Social Security Imposters: The #1 Phone Scam

March 12, 2020

Scammers try to leverage two basic emotions to con their innocent victims: greed and fear. Greed is at the heart of “get rich quick” schemes and “you’ve won a lottery or sweepstakes” scams. To exploit people’s fear, con artists will try to convince their victims that they owe back taxes, or that they haven’t paid some fake government debt. They often threaten that the sheriff or some other government agent is on their way to their house to arrest them unless they immediately pay up. Other times, they may claim that there is some “problem” that will affect a person’s rightfully earned government benefits.

But recently, scammers have rolled out a new swindle— a Social Security imposter “robocall” which says that your Social Security number and benefits are about to be suspended. If you get a call like this, the solution is simple: Do not press a number key on your phone, as the robocall directs. Instead, just hang up, and remember:

  • Your Social Security number is not about to be suspended.
  • The real Social Security Administration (SSA) will never call to threaten your benefits.
  • The real Social Security Administration will not ask you on the phone for personal information like your Social Security number or bank account number.
  • The real Social Security Administration will never tell you to wire money, send cash, or put money on a gift card.

The Federal Trade Commission warns that “crooks use clever schemes to defraud millions of people every year. They often combine sophisticated technology with age-old tricks to get people to send money or give out personal information. They add new twists to old schemes and pressure people to make important decisions on the spot. One thing that never changes: they follow the headlines—and the money.” The Social Security Administration scam is the number one scam reported to the FTC right now. People filed nearly 73,000 reports about Social Security imposters in the first six months of last year, with reported losses of $17 million.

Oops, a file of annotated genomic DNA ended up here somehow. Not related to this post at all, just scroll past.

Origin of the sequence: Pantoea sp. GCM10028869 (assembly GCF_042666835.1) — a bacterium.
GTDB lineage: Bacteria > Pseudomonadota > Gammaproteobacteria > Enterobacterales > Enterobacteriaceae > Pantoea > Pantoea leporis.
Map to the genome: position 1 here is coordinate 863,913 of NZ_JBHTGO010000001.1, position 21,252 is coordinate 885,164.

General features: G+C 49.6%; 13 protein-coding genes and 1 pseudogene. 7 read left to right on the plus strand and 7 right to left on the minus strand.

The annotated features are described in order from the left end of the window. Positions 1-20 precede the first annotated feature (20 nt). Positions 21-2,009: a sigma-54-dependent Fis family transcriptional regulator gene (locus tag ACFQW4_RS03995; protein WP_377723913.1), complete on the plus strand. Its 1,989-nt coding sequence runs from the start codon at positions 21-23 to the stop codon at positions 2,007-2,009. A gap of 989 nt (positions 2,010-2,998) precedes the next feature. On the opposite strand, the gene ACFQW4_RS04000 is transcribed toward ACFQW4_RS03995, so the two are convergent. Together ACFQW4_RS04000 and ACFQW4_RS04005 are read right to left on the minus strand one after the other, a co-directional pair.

While the details may vary, the unknown caller will likely attempt to acquire your personal information, like your Social Security number or your bank account number, which the crook will then use to steal your identity. With this personal data the scammer could then rack up thousands of dollars on credit cards taken out in your name or could ransack your bank account. Clearing up your finances after your identity has been stolen is a slow and frustrating process.

The SSA says, “OIG [Office of the Inspector General] investigators occasionally contact citizens by telephone for investigative purposes, but they will not request sensitive personal information [like a Social Security number or bank account number] from a citizen over the phone. If a person receives a similar suspicious call from someone alleging to be from the OIG, citizens may report that information to the OIG at 1-800-269-0271 or online via

If a person has questions about any communication—email, letter, text or phone call—that claims to be from SSA or the OIG, please contact your local Social Security office, or call Social Security’s toll-free customer service number at 1-800-772-1213, 7 a.m. to 7 p.m., Monday through Friday, to verify its legitimacy. (Those who are deaf or hard-of-hearing can call Social Security’s TTY number at 1-800-325-0778.)”